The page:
Laura Engel, one half of boutique film music powerhouse Kraft-Engel Management, loves her job to the point that she arouses career envy. And with good reason. With a client list that includes Alexandre Desplat (“The Grand Budapest Hotel,” “Unbroken,” “The Imitation Game”), Danny Elfman (“Big Eyes”), Marco Beltrami (“The Homesman”) and John Powell (“How to Train Your Dragon 2”), the composers she and Richard Kraft rep are perennially in the awards conversation. Engel also spends a lot of time in her Sherman Oaks, Calif., office, so much time, in fact, that it’s essentially her home away from home. “I work long hours until 8 or 9 p.m.,” she says. “When I’m not traveling I’m just here.”

INSEPARABLE: The French doors between Engel and Kraft’s offices keeps them perpetually connected. “We leave them open so there’s direct communication,” she says. “We cut a hole in the wall to put them in.”

TASTE FOR VINTAGE: While Kraft is an avid collector of memorabilia (original hand-painted panels from Disneyland’s Haunted Mansion ride adorn the office entryway), Engel is more of a classicist, adorning her own personal office space with antique leather-upholstered chairs and a vintage desk with inlaid emblems, selected by best friend and interior decorator Dian Bethune Coble.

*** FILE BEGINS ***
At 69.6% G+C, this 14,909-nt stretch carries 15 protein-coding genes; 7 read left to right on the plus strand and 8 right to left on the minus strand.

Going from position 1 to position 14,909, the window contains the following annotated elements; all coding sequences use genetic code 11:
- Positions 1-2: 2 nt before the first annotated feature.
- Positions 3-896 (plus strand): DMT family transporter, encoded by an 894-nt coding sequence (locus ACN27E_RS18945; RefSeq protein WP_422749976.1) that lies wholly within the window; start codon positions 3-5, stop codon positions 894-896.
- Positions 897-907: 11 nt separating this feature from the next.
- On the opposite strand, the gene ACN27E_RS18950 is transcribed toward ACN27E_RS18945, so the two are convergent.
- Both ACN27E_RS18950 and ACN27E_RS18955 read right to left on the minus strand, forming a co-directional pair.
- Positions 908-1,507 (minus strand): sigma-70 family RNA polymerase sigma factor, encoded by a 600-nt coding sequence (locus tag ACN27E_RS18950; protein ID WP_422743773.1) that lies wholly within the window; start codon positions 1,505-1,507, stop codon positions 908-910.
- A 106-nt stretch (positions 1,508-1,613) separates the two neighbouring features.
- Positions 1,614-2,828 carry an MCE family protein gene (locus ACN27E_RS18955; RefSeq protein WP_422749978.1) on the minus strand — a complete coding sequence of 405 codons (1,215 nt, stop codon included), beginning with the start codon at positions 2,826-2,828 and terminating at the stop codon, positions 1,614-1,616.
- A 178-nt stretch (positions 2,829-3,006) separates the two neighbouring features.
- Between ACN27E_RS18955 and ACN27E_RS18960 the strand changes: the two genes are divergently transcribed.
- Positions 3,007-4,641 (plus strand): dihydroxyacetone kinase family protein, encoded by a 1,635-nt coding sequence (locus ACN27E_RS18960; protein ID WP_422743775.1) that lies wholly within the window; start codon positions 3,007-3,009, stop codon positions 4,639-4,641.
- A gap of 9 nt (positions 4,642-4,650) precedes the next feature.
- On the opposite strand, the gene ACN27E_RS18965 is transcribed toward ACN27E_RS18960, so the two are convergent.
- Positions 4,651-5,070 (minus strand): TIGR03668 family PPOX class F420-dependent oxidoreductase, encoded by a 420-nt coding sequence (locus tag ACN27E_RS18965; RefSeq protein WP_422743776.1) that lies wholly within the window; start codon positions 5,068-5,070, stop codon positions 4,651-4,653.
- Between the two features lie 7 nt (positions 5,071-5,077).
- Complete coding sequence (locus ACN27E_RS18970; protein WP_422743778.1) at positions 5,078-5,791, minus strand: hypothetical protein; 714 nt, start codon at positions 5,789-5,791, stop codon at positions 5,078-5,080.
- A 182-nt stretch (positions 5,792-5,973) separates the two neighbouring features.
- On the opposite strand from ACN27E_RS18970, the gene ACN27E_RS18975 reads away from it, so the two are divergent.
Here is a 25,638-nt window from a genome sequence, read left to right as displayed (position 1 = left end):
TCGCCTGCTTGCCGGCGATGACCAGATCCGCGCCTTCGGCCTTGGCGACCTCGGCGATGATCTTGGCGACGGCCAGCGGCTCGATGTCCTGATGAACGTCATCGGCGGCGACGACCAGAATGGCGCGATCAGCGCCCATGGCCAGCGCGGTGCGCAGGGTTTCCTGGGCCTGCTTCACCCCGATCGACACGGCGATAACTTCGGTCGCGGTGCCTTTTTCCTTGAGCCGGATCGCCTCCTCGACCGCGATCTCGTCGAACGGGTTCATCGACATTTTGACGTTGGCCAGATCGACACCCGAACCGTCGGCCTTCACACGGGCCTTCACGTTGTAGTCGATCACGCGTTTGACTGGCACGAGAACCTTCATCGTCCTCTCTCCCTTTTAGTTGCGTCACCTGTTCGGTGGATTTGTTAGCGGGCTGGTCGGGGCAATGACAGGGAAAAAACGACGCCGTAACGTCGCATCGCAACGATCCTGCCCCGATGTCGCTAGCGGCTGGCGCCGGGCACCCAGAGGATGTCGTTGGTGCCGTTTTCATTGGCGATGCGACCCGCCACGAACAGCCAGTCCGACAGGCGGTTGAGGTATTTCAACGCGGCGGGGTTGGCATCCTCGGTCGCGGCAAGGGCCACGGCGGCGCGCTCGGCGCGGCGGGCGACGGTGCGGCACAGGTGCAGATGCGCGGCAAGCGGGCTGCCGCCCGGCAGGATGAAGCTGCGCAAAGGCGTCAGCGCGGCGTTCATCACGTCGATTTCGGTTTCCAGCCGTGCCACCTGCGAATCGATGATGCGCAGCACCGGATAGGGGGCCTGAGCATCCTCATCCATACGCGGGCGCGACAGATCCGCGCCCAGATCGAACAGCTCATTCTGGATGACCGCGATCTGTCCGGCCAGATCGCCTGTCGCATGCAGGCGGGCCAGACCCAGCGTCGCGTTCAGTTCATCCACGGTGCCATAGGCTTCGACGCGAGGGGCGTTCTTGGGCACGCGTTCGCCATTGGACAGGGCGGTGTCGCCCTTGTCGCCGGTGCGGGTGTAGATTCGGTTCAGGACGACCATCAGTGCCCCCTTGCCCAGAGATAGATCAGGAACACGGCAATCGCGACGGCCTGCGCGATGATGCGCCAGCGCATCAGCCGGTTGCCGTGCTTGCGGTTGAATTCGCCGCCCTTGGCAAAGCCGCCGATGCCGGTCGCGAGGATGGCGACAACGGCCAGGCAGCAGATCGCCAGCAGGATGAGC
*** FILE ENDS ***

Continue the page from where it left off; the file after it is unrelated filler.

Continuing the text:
PERSONAL MEMENTOS: Virtually everything that’s framed and/or hanging on the walls in Engel’s office has a story behind it, whether it’s signed pieces of sheet music from Desplat (“The King’s Speech”), Philip Glass (“The Hours”) or Elfman (“Edward Scissorhands”), or a framed $1 million royalty check made out to “Frozen” composer Christophe Beck. Another cherished item is a photograph of her late father-in-law, Louis C. Blau, of Loeb & Loeb, who was Stanley Kubrick’s attorney for 45 years. Both are shown on the set of Kubrick’s “2001: A Space Odyssey.” “I learned a lot from Lou,” says Engel. “He was more than just a lawyer to his clients. He was a mentor, partner, guru.”

THE WEST IS THE BEST: “In every office I’ve ever had I’ve always insisted that I have windows facing west,” says the fashionable Engel, “because I love to see the sunset, and I’m always in my office after sunset, regardless of the time of year.”